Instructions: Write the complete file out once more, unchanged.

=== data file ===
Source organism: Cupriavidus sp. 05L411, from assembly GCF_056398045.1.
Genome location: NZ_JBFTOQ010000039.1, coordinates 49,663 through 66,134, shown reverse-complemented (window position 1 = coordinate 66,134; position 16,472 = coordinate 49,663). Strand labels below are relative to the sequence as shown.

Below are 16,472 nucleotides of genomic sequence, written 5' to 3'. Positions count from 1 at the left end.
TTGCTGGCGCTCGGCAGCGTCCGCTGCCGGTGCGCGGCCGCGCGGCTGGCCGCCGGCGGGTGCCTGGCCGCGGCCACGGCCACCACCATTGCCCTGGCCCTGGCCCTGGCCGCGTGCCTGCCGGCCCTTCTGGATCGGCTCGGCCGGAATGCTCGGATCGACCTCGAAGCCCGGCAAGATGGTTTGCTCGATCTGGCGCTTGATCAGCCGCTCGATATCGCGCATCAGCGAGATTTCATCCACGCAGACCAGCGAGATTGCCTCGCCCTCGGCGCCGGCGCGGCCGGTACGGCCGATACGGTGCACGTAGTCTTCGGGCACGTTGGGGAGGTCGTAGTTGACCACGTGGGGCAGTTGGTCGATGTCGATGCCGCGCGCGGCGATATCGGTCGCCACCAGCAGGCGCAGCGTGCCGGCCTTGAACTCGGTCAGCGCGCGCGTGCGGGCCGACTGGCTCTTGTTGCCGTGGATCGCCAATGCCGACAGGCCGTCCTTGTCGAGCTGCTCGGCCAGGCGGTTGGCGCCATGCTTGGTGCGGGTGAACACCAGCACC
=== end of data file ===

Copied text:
Source organism: Cupriavidus sp. 05L411, from assembly GCF_056398045.1.
Genome location: NZ_JBFTOQ010000039.1, coordinates 49,663 through 66,134, shown reverse-complemented (window position 1 = coordinate 66,134; position 16,472 = coordinate 49,663). Strand labels below are relative to the sequence as shown.

Below are 16,472 nucleotides of genomic sequence, written 5' to 3'. Positions count from 1 at the left end.
TTGCTGGCGCTCGGCAGCGTCCGCTGCCGGTGCGCGGCCGCGCGGCTGGCCGCCGGCGGGTGCCTGGCCGCGGCCACGGCCACCACCATTGCCCTGGCCCTGGCCCTGGCCGCGTGCCTGCCGGCCCTTCTGGATCGGCTCGGCCGGAATGCTCGGATCGACCTCGAAGCCCGGCAAGATGGTTTGCTCGATCTGGCGCTTGATCAGCCGCTCGATATCGCGCATCAGCGAGATTTCATCCACGCAGACCAGCGAGATTGCCTCGCCCTCGGCGCCGGCGCGGCCGGTACGGCCGATACGGTGCACGTAGTCTTCGGGCACGTTGGGGAGGTCGTAGTTGACCACGTGGGGCAGTTGGTCGATGTCGATGCCGCGCGCGGCGATATCGGTCGCCACCAGCAGGCGCAGCGTGCCGGCCTTGAACTCGGTCAGCGCGCGCGTGCGGGCCGACTGGCTCTTGTTGCCGTGGATCGCCAATGCCGACAGGCCGTCCTTGTCGAGCTGCTCGGCCAGGCGGTTGGCGCCATGCTTGGTGCGGGTGAACACCAGCACC